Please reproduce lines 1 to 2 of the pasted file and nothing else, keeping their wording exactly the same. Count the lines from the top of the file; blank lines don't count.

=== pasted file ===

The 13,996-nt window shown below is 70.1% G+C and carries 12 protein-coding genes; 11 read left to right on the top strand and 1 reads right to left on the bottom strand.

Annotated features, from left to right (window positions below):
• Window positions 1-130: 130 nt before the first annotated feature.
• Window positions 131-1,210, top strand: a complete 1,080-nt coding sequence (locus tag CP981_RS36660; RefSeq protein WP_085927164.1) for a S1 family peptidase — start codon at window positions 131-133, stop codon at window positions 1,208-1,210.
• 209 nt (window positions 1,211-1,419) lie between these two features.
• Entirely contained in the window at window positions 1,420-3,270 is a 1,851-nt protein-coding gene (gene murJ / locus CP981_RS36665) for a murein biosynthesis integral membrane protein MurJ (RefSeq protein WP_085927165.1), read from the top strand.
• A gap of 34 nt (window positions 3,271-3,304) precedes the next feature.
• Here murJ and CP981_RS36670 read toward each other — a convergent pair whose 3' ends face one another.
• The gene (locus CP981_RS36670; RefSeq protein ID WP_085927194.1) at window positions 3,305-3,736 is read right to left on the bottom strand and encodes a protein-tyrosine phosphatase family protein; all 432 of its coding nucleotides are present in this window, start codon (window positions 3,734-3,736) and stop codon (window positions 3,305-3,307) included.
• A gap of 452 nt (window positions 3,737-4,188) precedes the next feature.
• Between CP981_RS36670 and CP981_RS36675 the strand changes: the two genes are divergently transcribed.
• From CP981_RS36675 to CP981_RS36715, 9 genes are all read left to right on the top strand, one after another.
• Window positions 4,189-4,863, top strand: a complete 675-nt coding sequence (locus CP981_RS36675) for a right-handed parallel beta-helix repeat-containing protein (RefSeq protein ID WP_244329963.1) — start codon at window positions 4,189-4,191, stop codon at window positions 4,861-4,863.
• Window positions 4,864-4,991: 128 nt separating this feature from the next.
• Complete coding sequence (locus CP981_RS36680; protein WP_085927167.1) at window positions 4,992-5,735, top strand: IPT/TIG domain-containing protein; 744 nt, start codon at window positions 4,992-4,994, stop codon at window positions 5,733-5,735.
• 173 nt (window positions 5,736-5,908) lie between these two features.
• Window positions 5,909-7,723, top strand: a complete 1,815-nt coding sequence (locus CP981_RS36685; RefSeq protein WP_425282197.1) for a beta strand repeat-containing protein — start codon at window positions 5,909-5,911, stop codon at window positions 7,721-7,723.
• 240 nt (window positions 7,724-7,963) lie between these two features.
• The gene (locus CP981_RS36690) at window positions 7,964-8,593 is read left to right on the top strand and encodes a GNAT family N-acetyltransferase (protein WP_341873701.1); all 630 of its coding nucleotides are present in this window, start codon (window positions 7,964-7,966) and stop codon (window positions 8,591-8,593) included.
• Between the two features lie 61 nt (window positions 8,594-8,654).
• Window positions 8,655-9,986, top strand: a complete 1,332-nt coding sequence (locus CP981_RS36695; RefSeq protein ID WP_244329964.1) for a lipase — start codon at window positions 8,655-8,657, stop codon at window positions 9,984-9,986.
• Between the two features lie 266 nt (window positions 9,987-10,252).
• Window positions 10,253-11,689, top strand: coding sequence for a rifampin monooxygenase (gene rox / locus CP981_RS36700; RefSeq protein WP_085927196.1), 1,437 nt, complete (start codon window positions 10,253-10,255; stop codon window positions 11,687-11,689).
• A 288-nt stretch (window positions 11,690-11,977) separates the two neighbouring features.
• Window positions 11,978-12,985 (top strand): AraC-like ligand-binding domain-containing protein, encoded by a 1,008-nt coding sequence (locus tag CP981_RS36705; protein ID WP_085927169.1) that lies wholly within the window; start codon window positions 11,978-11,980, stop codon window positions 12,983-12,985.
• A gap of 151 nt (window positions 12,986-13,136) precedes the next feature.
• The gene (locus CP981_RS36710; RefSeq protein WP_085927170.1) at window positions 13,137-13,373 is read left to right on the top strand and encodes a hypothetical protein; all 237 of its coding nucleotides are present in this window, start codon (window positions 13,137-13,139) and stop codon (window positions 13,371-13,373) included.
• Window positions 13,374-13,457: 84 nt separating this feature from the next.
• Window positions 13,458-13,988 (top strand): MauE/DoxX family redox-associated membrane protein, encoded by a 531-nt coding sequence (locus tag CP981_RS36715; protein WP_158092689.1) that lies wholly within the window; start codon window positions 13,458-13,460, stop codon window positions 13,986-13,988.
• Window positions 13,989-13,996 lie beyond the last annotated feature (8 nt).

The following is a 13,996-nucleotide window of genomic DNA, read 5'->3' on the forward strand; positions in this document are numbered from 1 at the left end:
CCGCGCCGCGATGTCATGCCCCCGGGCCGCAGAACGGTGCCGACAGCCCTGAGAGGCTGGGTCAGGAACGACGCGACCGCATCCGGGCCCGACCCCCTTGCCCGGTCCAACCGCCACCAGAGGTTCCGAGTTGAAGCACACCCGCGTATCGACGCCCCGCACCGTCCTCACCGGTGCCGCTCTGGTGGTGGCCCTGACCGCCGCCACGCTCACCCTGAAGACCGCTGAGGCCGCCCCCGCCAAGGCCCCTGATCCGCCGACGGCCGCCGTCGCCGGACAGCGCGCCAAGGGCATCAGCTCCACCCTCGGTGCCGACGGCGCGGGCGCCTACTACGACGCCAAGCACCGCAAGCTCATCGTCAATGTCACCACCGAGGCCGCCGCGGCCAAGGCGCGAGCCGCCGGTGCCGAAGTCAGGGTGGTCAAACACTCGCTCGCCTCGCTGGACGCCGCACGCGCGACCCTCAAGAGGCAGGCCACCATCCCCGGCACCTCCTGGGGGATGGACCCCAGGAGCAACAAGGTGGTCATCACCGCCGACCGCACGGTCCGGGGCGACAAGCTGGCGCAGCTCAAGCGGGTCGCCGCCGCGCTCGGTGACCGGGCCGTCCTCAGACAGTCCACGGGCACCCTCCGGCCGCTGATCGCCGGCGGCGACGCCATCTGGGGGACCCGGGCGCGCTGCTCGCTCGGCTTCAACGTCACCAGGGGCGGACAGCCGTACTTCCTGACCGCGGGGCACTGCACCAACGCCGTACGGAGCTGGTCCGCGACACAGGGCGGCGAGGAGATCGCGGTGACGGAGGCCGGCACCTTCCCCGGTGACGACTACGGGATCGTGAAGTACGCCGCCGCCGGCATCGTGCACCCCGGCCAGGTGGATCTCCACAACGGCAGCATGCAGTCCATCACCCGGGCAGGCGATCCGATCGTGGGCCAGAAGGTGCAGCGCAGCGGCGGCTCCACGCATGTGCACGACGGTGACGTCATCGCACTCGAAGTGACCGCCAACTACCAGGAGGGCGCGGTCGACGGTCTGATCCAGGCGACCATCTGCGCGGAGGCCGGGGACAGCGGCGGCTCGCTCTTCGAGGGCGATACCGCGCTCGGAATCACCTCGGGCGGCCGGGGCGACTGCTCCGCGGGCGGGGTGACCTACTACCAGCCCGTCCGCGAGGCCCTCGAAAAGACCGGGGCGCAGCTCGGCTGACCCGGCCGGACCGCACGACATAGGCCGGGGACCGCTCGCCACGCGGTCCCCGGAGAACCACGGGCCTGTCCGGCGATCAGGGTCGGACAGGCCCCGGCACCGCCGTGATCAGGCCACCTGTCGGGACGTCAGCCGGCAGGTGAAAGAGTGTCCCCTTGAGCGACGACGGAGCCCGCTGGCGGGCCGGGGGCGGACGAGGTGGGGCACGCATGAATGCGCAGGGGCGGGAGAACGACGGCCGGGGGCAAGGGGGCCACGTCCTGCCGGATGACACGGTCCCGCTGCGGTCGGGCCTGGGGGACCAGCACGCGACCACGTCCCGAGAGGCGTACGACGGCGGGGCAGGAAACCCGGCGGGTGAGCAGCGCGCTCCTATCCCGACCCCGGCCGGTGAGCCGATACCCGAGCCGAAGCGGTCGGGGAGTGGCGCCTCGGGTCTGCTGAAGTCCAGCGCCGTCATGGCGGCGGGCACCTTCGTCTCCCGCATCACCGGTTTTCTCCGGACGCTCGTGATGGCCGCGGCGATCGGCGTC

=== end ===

The 13,996-nt window shown below is 70.1% G+C and carries 12 protein-coding genes; 11 read left to right on the top strand and 1 reads right to left on the bottom strand.

Annotated features, from left to right (window positions below):